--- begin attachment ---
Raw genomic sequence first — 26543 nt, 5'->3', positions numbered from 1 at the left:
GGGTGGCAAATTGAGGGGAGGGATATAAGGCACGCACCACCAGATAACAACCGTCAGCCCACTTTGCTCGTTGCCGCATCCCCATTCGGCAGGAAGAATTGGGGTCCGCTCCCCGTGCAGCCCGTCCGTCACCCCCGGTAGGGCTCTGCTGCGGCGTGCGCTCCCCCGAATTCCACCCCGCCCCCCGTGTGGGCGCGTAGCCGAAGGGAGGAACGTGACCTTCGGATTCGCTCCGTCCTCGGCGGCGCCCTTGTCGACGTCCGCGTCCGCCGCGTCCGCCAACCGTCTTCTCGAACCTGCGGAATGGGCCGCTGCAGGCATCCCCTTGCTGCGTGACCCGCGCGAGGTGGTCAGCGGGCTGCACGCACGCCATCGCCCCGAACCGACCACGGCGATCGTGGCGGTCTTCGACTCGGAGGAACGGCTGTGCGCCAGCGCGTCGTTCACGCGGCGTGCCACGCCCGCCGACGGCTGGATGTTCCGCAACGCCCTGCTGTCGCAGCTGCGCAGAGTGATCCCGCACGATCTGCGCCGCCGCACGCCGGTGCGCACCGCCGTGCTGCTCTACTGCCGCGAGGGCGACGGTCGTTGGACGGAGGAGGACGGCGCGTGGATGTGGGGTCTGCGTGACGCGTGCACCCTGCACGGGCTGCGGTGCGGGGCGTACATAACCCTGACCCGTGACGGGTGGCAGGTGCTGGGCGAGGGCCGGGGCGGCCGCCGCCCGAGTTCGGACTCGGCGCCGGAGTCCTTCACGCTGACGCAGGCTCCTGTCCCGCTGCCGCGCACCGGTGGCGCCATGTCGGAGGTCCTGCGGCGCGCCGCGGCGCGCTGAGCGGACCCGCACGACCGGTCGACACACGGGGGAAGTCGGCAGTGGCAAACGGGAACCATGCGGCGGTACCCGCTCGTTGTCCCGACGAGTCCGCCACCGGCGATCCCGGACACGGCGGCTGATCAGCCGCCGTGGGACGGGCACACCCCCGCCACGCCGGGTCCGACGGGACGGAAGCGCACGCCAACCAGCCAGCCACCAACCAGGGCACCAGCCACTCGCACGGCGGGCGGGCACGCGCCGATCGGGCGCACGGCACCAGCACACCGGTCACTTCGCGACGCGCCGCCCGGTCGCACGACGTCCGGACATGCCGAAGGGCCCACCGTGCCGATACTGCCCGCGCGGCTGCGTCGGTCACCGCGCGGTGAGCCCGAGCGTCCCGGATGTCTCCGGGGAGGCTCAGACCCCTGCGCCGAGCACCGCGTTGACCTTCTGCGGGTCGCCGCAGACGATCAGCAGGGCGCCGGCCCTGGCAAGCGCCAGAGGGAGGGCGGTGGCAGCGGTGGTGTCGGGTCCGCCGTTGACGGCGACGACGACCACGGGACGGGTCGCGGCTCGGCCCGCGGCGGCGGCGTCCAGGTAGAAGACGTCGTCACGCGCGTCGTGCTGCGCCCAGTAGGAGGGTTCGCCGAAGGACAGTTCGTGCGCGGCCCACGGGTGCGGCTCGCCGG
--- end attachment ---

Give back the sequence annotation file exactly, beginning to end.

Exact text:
Raw genomic sequence first — 26543 nt, 5'->3', positions numbered from 1 at the left:
GGGTGGCAAATTGAGGGGAGGGATATAAGGCACGCACCACCAGATAACAACCGTCAGCCCACTTTGCTCGTTGCCGCATCCCCATTCGGCAGGAAGAATTGGGGTCCGCTCCCCGTGCAGCCCGTCCGTCACCCCCGGTAGGGCTCTGCTGCGGCGTGCGCTCCCCCGAATTCCACCCCGCCCCCCGTGTGGGCGCGTAGCCGAAGGGAGGAACGTGACCTTCGGATTCGCTCCGTCCTCGGCGGCGCCCTTGTCGACGTCCGCGTCCGCCGCGTCCGCCAACCGTCTTCTCGAACCTGCGGAATGGGCCGCTGCAGGCATCCCCTTGCTGCGTGACCCGCGCGAGGTGGTCAGCGGGCTGCACGCACGCCATCGCCCCGAACCGACCACGGCGATCGTGGCGGTCTTCGACTCGGAGGAACGGCTGTGCGCCAGCGCGTCGTTCACGCGGCGTGCCACGCCCGCCGACGGCTGGATGTTCCGCAACGCCCTGCTGTCGCAGCTGCGCAGAGTGATCCCGCACGATCTGCGCCGCCGCACGCCGGTGCGCACCGCCGTGCTGCTCTACTGCCGCGAGGGCGACGGTCGTTGGACGGAGGAGGACGGCGCGTGGATGTGGGGTCTGCGTGACGCGTGCACCCTGCACGGGCTGCGGTGCGGGGCGTACATAACCCTGACCCGTGACGGGTGGCAGGTGCTGGGCGAGGGCCGGGGCGGCCGCCGCCCGAGTTCGGACTCGGCGCCGGAGTCCTTCACGCTGACGCAGGCTCCTGTCCCGCTGCCGCGCACCGGTGGCGCCATGTCGGAGGTCCTGCGGCGCGCCGCGGCGCGCTGAGCGGACCCGCACGACCGGTCGACACACGGGGGAAGTCGGCAGTGGCAAACGGGAACCATGCGGCGGTACCCGCTCGTTGTCCCGACGAGTCCGCCACCGGCGATCCCGGACACGGCGGCTGATCAGCCGCCGTGGGACGGGCACACCCCCGCCACGCCGGGTCCGACGGGACGGAAGCGCACGCCAACCAGCCAGCCACCAACCAGGGCACCAGCCACTCGCACGGCGGGCGGGCACGCGCCGATCGGGCGCACGGCACCAGCACACCGGTCACTTCGCGACGCGCCGCCCGGTCGCACGACGTCCGGACATGCCGAAGGGCCCACCGTGCCGATACTGCCCGCGCGGCTGCGTCGGTCACCGCGCGGTGAGCCCGAGCGTCCCGGATGTCTCCGGGGAGGCTCAGACCCCTGCGCCGAGCACCGCGTTGACCTTCTGCGGGTCGCCGCAGACGATCAGCAGGGCGCCGGCCCTGGCAAGCGCCAGAGGGAGGGCGGTGGCAGCGGTGGTGTCGGGTCCGCCGTTGACGGCGACGACGACCACGGGACGGGTCGCGGCTCGGCCCGCGGCGGCGGCGTCCAGGTAGAAGACGTCGTCACGCGCGTCGTGCTGCGCCCAGTAGGAGGGTTCGCCGAAGGACAGTTCGTGCGCGGCCCACGGGTGCGGCTCGCCGG